Chang also noted that the dogs speak in American English, “effectively reducing the hapless, unsuspecting people of Megasaki to foreigners in their own city”. Meanwhile, murderously evil forces back home mobilize to retrieve Atari, after which they plan to euthanize every barely surviving dog on the island with wasabi poison. It doesn’t all come together, but it’s hard to be upset when you’ve got very good dogs leading the picture.
In some ways, though, fans should be warned that this film isn’t quite as quick-fire and polished a gem as some of Anderson’s previous films. Anderson shares story credit here alongside Kunichi Nomura and longtime collaborators Roman Coppola and Jason Schwartzman. And if it doesn’t win this year’s Oscar for animated feature, I’ll suspect a feline conspiracy. He believes that traveling and being outside your comfort zone “provides an extra charge” in the screenwriting process. It features his signature blend of erudite childhood, ideal visual symmetry, deadpan comic delivery, and the evolution of the stunning stop-motion animation we saw in Fantastic Mr. Fox. It’s a form that perfectly complements his penchant for crafting meticulously detailed, hermetic fantasy-world dioramas.
“Isle of Dogs” is set in a future Japan, where an outbreak of “canine flu” combined with general governmental oppression has led to dogs being quarantined on a trash-filled island. He crash-lands his turbo-prop plane on the island in search of his loyal bodyguard, Spots.
So get ready to be treated to some equisite defamiliarisation of Bryan Cranston’s gruff, Breaking Bad tones, as he plays a stray dog who can not be tamed, but seems destined to come good as Atari quests to find his dog. In the process, the group learns of a larger conspiracy that could eliminate all dogs from the city permanently.
In that benighted place, the sneezing, filthy creatures roam the trash heaps, fight over maggoty scraps, and commiserate on the sorriness of their state in colloquial American English, delivered with disarming matter-of-factness (one of those disjunctions) by Bryan Cranston (the protagonist, a stray), Edward Norton, Bill Murray, Jeff Goldblum, Liev Schreiber, Bob Balaban, Scarlett Johansson, F. Murray Abraham as a canine narrator and Tilda Swinton his diminutive oracle, who understands television. “Wes wanted to keep things within three basic scales we were working in, so our model-making team, led by Roddy MacDonald, and our painters, led by Roy Bell, had to come up with tiny, detailed props”. “The scowling look for the Mayor Kobayashi character was a homage to Kurosawa’s longtime muse Toshiro Mifune (“Seven Samurai“, Rashomon”). I wager that this extends throughout the film itself, whose cruelties mix with obtuse sillinesses (maybe another Anderson trait) amplified by cartoonish shenanigans, which makes for a low-stakes, unpredictably insincere fable on the whole.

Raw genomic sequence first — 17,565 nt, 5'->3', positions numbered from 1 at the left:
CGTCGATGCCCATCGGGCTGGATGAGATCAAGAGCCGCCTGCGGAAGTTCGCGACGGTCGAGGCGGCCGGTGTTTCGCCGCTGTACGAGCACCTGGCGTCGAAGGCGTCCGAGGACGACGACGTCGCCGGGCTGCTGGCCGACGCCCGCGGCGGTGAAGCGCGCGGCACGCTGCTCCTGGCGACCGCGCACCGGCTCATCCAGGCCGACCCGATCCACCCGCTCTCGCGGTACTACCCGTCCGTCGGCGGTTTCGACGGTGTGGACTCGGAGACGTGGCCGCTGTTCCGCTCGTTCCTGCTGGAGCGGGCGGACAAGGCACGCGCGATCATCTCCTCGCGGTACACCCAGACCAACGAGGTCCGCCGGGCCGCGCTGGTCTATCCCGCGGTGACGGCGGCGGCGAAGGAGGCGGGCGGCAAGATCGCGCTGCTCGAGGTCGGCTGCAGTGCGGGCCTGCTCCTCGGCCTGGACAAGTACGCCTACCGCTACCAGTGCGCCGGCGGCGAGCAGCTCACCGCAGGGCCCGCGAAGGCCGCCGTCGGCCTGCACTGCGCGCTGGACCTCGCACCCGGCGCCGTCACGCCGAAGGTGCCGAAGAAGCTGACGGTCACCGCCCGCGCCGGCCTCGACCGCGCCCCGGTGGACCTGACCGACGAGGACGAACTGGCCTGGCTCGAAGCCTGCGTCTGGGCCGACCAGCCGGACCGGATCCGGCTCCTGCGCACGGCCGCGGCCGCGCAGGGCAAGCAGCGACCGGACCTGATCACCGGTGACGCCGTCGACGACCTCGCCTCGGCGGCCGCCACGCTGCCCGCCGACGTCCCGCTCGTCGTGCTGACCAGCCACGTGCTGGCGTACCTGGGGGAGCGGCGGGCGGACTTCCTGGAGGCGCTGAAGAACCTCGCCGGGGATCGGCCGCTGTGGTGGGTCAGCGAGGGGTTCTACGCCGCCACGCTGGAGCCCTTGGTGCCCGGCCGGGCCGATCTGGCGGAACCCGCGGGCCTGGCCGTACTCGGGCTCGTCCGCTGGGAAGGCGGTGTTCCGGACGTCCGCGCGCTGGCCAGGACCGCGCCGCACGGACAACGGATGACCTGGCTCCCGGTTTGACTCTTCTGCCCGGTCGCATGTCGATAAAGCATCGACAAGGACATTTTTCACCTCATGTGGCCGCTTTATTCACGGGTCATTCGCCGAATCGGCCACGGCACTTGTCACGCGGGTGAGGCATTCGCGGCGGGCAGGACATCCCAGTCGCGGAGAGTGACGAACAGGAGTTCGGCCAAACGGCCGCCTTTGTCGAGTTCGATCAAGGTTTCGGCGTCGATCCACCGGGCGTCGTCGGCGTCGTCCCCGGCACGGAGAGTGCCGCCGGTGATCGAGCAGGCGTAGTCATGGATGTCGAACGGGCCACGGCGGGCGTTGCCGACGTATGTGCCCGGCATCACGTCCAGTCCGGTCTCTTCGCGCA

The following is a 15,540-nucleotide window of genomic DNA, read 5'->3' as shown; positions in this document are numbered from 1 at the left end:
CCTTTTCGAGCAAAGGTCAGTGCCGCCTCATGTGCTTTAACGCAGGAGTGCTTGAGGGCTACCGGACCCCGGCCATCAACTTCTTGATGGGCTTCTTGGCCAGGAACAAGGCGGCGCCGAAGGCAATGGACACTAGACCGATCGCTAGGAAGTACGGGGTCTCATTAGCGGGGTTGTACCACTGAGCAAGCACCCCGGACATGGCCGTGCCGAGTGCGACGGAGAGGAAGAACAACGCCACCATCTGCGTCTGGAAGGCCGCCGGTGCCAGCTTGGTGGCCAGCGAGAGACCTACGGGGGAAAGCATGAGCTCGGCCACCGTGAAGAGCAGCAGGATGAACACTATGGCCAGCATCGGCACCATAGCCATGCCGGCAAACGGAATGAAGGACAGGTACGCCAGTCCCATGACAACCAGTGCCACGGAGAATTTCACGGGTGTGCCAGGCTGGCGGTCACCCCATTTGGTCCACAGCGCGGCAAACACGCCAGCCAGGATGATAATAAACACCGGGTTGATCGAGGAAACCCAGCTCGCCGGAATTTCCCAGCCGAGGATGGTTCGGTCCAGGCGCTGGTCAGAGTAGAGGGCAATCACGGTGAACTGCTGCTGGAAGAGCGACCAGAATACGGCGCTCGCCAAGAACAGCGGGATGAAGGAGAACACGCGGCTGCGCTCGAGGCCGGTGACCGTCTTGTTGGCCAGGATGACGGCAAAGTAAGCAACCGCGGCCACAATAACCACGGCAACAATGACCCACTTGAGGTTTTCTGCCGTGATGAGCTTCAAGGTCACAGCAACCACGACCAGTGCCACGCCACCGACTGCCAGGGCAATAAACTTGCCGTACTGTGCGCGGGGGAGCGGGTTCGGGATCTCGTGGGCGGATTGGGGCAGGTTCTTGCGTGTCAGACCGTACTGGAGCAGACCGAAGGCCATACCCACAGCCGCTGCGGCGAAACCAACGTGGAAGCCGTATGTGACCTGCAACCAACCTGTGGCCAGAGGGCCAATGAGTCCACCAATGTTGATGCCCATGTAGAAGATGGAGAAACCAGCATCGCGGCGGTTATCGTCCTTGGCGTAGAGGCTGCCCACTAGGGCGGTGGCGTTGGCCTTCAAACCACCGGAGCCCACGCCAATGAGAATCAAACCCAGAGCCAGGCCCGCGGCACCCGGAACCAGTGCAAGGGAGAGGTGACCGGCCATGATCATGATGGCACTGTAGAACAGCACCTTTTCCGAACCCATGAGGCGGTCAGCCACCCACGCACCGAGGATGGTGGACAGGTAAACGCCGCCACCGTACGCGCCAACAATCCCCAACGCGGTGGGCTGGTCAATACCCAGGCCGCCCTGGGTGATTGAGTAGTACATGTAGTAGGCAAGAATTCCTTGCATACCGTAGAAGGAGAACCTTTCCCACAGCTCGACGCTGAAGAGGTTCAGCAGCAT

“It was not really entertaining when it didn’t have enough authenticity”, Anderson says of the latter set piece. “That’s what we wanted it to feel like”. And you didn’t even make the movie-you only watched it.
The film’s climax comes, not in a battle to the death, but in a haiku. All my friends say, ‘Your dog is so chill, ‘ but he’s way beyond chill. So why then, I ask, is a film about dogs on a garbage island full of so many extended bouts of centered talking heads?
If this plotline sounds awfully dark for an ostensible kids’ movie, well, Isle of Dogs isn’t intended as a diversion for the very young-it’s much more of a lively art film to wow both cinema cultists and that smart and sophisticated 11-year-old you once may have been.
That exchange is attractive and part of what makes it exciting to live in an age where we can exchange culture so easily. We said: ‘Why are they here? One small detail: the camera spins around a trio of drummers, beating out a tune in time with the soundtrack. I’m a firm believer in the advent of sensitivity readers, and while I’d argue that Nomura’s contributions on the writer’s end (he’s also a main character/voice actor in the film) seem suggestive at best, and maybe a little help-me-please-only-Japanese-guy-I-know, it all seems motivated by a responsible intention to get things right. More than likely, it’s Animated Feature or bust, where it could be Isle of Dogs going up against The Incredibles 2. At one point, she even smacks down a scientist voiced by Yoko Ono.